The difference between a positive externality and a negative externality is that the former has good effects on people while the latter has bad effects.
An externality occurs when an economic action takes place and has an effect on people who are not directly part of the action. When an economic action takes place and other people are helped, it is a positive externality. When other people are harmed by the economic action, it is a negative externality.
Let us look at an example of each of these. For example, let us imagine that a landowner a half mile from my house decides to build a casino on their land. I am not part of this economic action. However, the action has an impact on me. All of a sudden, there is a huge increase in traffic on my street at all hours of the day and night. My quality of life is decreased. This is an example of a negative externality. Now let us imagine that this landowner makes a very large park instead of a casino. Now, my kids can bike to the park and play. There are more places to take walks. I have gotten a benefit from something that I did not pay for. This is a positive externality.
Externalities are impacts of economic actions that affect people who were not directly involved with those economic actions. The difference between the two kinds that you mention is that negative externalities harm people while positive externalities are beneficial to them. To see how this could be the case, let us look at an example of each type.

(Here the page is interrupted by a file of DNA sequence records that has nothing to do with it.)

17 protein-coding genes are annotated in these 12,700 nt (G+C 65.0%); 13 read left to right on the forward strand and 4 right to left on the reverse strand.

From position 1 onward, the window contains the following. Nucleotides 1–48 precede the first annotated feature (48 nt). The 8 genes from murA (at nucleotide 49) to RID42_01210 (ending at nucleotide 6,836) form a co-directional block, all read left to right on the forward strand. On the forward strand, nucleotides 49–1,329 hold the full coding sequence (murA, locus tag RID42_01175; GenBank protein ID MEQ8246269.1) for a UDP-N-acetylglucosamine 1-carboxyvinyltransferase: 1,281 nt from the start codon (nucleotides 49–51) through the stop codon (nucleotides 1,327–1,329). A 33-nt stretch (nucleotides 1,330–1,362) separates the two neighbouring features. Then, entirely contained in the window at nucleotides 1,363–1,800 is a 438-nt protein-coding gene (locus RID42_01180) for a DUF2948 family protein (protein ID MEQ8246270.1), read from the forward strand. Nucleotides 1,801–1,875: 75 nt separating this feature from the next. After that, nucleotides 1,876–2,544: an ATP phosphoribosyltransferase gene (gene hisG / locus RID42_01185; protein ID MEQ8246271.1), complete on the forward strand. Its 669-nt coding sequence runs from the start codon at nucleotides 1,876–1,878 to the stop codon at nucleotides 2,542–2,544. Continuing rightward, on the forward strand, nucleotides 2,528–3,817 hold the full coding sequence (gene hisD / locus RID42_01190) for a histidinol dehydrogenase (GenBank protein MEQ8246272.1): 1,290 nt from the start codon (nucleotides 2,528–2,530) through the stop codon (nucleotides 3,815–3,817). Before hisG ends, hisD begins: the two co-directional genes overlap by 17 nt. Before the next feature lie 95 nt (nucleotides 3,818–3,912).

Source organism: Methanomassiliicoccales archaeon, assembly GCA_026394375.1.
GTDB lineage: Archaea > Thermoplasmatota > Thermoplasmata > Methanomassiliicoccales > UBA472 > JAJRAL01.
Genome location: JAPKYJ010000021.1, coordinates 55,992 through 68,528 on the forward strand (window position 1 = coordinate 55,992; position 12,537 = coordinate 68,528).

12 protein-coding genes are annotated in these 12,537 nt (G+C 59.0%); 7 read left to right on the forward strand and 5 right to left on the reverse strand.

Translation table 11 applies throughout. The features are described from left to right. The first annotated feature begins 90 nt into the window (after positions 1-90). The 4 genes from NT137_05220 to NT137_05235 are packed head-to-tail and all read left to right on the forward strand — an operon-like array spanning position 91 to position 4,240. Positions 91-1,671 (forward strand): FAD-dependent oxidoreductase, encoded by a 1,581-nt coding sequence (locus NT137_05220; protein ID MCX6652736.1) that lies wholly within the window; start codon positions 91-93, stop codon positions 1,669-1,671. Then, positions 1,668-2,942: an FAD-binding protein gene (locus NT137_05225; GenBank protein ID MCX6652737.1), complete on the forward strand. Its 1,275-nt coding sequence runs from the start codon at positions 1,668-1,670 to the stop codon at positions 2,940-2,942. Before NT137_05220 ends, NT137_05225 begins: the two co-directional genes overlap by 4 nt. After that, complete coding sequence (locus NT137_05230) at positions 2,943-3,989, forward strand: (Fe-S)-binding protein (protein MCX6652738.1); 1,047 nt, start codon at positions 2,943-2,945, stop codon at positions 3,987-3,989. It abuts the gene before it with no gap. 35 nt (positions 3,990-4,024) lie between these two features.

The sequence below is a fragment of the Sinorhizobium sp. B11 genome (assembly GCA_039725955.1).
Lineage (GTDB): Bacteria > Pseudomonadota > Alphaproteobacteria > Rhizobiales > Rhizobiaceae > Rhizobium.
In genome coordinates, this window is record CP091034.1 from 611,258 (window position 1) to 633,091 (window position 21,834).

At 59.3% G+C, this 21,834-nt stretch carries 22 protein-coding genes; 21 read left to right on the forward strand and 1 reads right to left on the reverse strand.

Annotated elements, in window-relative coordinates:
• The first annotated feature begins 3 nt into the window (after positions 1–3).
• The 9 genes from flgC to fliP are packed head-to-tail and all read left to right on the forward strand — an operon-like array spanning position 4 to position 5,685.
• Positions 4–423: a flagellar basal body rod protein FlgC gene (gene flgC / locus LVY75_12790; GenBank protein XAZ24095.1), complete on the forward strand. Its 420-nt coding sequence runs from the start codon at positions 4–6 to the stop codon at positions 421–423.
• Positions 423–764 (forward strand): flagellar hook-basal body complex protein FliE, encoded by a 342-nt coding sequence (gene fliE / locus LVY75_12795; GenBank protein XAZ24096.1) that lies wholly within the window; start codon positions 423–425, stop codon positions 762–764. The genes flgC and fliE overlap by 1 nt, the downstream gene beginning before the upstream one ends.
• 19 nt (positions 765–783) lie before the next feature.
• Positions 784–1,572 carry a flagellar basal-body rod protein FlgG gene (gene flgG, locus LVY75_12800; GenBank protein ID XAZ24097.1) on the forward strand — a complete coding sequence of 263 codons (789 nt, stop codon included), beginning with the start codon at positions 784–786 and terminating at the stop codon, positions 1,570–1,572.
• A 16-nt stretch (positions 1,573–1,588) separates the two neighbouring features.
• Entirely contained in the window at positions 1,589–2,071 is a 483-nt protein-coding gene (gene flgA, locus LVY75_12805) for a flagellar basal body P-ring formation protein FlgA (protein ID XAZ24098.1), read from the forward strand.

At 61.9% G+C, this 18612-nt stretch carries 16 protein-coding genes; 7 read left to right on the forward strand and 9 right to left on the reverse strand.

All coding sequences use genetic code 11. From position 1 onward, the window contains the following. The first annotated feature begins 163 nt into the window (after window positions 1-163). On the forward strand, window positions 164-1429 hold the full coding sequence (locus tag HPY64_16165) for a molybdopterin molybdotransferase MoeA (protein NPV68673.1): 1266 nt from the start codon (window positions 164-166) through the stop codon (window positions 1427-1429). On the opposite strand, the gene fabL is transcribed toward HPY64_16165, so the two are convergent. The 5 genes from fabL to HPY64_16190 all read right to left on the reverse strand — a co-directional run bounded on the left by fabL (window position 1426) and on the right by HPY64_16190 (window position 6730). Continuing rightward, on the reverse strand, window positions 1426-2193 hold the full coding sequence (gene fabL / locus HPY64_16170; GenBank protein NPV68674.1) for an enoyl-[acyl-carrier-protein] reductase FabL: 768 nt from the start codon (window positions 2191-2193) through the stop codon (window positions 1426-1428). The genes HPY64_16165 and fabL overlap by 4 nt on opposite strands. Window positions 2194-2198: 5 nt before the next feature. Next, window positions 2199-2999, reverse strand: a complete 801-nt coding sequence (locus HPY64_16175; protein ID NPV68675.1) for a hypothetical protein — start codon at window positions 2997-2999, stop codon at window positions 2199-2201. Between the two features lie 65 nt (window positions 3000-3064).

Negative externalities are much easier to imagine than positive ones. The classic example of a negative externality is pollution. Imagine that there is a large factory upwind of your home. The factory is engaged in economic activity and you are not connected to that factory. The economic activity at the factory creates pollution and the pollution drifts downwind and settles on and around your home. It might make it hard for you to breathe. It might make your house dirty. In other words, it hurts you. This is a negative externality.
Education is an example of an economic activity that has positive externalities. If children in your town are educated, it helps everyone, even those who do not have children and are not part of the school system. Educated children are less likely to grow up and commit crimes. They will become better workers and might boost the economy of your town. Everyone benefits from this even if they are not involved in educating the children.
Thus, externalities occur when an economic activity impacts people who are not involved in that activity.